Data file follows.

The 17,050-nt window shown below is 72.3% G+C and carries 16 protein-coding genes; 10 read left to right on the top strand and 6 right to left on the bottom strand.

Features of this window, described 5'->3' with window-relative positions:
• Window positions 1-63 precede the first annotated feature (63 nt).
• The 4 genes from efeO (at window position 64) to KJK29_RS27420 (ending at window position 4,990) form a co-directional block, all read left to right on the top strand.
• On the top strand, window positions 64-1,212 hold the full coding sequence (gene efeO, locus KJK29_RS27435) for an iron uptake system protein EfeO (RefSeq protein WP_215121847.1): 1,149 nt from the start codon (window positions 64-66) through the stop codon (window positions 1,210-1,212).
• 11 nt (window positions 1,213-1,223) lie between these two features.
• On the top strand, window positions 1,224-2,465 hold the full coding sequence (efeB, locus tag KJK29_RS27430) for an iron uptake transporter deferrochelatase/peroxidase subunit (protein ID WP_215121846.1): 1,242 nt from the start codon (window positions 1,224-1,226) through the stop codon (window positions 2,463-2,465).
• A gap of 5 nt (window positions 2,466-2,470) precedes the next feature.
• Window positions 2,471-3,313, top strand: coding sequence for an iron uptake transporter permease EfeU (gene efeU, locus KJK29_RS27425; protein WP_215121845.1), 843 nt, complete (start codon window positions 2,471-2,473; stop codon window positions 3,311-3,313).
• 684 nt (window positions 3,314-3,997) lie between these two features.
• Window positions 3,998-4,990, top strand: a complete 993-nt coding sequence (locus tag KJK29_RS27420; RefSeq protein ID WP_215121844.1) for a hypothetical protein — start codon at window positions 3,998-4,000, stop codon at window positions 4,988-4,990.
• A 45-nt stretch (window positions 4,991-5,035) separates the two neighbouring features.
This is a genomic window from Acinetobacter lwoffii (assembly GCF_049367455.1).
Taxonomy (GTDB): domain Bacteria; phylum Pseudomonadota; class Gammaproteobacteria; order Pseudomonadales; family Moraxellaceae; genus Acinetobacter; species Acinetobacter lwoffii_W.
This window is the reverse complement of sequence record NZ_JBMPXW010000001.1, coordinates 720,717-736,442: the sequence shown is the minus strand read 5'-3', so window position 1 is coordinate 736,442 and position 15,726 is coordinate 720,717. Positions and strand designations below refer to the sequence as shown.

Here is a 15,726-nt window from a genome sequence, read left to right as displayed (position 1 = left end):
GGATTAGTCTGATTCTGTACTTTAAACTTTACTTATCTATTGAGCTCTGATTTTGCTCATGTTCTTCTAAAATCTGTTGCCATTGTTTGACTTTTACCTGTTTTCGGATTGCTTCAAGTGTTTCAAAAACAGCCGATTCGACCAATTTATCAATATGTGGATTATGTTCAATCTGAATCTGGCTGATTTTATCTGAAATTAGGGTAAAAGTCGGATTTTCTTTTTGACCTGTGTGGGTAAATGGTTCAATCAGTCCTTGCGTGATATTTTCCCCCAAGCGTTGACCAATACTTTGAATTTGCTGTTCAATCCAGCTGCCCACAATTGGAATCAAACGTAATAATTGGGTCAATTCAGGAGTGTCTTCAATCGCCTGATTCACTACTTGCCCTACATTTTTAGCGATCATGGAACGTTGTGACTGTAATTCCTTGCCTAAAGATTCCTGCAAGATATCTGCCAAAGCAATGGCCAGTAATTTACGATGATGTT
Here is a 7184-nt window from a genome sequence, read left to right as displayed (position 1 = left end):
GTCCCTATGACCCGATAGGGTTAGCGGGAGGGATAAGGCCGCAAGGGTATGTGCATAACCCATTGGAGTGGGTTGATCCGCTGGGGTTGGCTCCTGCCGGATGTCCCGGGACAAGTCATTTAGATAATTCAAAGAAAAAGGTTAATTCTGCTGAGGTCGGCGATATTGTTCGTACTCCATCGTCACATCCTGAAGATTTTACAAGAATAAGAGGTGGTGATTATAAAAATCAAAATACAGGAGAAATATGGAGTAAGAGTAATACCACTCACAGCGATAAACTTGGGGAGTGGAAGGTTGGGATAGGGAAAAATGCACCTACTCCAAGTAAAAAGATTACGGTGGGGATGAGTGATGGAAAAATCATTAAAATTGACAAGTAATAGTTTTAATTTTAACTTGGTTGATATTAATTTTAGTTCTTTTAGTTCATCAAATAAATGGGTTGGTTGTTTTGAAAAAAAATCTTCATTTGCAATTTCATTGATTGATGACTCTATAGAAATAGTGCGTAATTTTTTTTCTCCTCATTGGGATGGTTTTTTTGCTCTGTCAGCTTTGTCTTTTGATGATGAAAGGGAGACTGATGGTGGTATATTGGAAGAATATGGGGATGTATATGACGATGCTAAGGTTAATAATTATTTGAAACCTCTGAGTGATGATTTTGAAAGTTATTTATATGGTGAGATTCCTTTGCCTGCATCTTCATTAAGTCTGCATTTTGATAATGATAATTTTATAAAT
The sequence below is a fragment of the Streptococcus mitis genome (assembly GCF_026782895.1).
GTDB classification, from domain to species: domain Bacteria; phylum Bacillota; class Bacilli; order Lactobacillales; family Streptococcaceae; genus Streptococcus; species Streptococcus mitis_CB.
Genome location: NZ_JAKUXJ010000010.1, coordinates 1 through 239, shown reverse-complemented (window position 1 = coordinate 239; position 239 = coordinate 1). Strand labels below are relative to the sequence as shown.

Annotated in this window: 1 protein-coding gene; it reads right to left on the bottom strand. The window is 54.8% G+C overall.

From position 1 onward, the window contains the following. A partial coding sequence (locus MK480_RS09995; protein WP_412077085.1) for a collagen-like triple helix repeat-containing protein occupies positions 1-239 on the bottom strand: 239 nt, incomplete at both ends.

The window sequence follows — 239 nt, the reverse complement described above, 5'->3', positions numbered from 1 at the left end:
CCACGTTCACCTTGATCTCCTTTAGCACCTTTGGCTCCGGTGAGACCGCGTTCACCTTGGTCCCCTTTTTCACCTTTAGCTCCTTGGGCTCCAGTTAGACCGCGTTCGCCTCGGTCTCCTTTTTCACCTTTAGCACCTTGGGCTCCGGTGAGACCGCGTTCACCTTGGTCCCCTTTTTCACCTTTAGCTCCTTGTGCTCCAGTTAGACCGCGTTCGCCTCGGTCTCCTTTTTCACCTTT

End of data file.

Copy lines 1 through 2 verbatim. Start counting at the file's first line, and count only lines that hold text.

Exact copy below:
The 17,050-nt window shown below is 72.3% G+C and carries 16 protein-coding genes; 10 read left to right on the top strand and 6 right to left on the bottom strand.

Features of this window, described 5'->3' with window-relative positions: